May 9, 2002 11:23
ROTTEN OLD UK!
The Sex Pistol lays into the likes of Tony Blair and Liam Gallagher...
SEX PISTOLS singer JOHNNY ROTTEN has launched a stinging attack on the UK establishment, on the 25th anniversary of the original release of their seminal 'GOD SAVE THE QUEEN'.
Rotten, aka John Lydon, was speaking prior to the re-release of the single on May 27 by Virgin. The new version coincides with the Queen's Golden Jubilee, and features a dance remix by Amen.
Lydon said that despite the single's re-release, he's not interested in whether or not it gets to the top of the charts.
He commented: "Get it right. Virgin Records are (releasing the single). I'm only responsible for collecting the royalties. I made the thing. I don't mind it being heard again but I have no interest in chart positions. There is a nonsense, all this betting on whether it will be Number One or not. Fuck that, get real, you're missing the point, boys and girls."
He also took the opportunity to dismiss the current music scene as lacking "bollocks", branding comparisons between him and Liam Gallagher "nonsense".
He continued: "They're just another bunch of blokes who do what they do. You know they are saying this is Liam Gallagher carrying the torch. It's nonsense. The boy brags and professes to be a professional drunk and basically does The Beatles songs - how the fuck is that relative to me?"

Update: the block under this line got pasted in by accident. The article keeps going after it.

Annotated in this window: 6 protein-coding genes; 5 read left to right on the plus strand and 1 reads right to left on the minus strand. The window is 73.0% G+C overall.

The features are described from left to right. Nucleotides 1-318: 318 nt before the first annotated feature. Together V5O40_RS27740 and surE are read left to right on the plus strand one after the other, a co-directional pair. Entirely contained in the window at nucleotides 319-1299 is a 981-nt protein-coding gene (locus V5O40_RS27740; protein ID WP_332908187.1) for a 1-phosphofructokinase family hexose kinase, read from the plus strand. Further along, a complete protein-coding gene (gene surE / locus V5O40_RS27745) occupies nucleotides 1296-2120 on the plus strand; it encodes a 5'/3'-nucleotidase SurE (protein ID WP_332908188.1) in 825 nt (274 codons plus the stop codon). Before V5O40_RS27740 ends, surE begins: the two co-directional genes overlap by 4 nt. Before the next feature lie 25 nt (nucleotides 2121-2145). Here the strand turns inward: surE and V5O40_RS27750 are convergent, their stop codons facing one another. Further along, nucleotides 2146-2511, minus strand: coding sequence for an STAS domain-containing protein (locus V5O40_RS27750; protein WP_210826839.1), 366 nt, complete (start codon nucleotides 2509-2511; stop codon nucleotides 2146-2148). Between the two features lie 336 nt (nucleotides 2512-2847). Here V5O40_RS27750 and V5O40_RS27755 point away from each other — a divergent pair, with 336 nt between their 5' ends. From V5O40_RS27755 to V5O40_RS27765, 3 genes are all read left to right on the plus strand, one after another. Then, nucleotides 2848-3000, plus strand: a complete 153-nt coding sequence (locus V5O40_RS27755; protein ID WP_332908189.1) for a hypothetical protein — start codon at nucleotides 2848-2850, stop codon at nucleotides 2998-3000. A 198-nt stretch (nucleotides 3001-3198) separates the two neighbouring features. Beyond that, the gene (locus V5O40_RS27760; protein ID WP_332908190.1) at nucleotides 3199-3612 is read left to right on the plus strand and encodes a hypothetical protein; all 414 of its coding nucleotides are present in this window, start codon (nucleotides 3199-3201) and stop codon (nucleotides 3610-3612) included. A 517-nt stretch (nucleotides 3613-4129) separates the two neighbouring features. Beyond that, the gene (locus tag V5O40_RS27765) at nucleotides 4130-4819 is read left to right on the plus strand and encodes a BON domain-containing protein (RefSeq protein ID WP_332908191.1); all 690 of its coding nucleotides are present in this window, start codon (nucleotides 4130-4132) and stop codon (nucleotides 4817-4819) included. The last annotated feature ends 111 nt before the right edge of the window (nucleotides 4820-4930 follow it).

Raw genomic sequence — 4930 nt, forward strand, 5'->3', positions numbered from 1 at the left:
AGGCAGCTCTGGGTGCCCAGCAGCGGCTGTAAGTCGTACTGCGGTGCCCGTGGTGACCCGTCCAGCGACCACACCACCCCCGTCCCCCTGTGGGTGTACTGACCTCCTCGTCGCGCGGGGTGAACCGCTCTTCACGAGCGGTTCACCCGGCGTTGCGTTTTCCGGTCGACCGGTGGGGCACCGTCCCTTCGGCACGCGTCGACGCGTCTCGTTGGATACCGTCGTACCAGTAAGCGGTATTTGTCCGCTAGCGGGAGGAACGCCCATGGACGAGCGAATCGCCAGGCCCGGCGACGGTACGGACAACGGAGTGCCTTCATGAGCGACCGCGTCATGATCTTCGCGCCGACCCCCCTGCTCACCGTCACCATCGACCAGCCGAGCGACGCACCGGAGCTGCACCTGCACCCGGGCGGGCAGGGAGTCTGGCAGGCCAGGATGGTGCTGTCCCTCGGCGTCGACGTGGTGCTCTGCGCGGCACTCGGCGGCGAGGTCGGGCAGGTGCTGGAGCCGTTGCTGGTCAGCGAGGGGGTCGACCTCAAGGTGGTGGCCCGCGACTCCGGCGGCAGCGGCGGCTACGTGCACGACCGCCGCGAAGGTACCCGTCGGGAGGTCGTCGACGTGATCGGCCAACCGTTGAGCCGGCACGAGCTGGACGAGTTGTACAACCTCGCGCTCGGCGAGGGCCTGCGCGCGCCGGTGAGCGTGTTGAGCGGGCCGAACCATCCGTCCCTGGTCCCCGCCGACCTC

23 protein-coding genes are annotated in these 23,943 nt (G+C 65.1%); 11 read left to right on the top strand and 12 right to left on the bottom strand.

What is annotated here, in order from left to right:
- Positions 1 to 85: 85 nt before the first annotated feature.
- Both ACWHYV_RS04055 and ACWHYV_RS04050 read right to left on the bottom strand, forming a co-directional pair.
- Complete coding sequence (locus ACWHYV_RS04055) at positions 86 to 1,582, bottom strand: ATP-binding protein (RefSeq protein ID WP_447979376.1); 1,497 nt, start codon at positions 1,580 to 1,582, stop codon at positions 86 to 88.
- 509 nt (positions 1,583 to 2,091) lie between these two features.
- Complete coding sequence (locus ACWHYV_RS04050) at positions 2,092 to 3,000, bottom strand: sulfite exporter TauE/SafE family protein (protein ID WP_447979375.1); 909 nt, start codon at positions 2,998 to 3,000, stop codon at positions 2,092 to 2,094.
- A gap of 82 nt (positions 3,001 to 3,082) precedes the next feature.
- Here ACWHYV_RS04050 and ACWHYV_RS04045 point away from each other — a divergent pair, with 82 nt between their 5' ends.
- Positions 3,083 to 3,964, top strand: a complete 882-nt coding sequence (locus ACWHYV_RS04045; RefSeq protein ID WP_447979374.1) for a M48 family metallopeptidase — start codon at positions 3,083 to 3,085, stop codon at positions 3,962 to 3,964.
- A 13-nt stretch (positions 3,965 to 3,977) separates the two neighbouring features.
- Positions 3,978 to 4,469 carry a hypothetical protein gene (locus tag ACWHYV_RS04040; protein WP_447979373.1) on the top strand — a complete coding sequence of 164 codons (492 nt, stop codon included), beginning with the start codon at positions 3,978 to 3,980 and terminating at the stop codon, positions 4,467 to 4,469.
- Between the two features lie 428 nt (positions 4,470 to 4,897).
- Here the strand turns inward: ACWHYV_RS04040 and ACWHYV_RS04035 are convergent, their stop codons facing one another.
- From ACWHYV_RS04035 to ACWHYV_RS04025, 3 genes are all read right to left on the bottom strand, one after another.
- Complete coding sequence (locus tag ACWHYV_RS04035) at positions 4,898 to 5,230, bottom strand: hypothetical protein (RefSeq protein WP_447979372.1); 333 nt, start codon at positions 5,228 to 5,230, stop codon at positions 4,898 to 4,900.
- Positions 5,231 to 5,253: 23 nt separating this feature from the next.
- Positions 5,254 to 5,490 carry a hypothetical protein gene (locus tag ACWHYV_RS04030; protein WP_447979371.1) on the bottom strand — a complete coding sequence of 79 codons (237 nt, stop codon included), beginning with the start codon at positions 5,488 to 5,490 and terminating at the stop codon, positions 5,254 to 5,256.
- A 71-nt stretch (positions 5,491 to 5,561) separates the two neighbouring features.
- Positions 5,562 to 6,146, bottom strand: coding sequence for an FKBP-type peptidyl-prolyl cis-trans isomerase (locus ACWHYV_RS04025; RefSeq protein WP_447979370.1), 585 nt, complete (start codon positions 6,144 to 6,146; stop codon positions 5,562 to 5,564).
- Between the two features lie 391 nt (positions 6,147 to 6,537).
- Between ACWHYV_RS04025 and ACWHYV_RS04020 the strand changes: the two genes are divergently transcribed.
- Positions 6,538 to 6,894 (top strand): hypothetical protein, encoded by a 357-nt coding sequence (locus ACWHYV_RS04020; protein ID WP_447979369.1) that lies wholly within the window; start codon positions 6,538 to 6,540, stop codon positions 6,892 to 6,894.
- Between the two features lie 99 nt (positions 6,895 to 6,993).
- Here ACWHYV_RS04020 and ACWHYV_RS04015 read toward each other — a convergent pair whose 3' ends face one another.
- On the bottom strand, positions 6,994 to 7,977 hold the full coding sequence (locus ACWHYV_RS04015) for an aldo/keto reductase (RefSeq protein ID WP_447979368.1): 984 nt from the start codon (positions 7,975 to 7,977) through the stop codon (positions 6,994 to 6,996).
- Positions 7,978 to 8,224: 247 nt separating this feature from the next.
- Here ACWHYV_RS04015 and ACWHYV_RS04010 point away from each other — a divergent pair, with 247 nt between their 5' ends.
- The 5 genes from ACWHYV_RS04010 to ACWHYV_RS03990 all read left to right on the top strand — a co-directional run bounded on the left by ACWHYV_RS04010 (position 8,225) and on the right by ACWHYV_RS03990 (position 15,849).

On the subject of politics, Prime Minister Tony Blair is a "pompous, upper class twit". However, he saved his most vitriolic outbursts for The Sun newspaper, who published the interview.
Branding the journalist Dominic Mohan a "fucking moron" and "appalling", Rotten said: "I don't like you, you stink, everything about you is appalling. Go away. Stuff your paper, stuff you. I've got more interesting things to do...
"I wanted to see what you chaps are all about, you ain't gonna change shit. You came in here with a bad attitude, you're not prepared to listen."
The band are widely rumoured to be playing a reunion show at the Crystal Palace Garden Party on July 27, supported by [a][/a].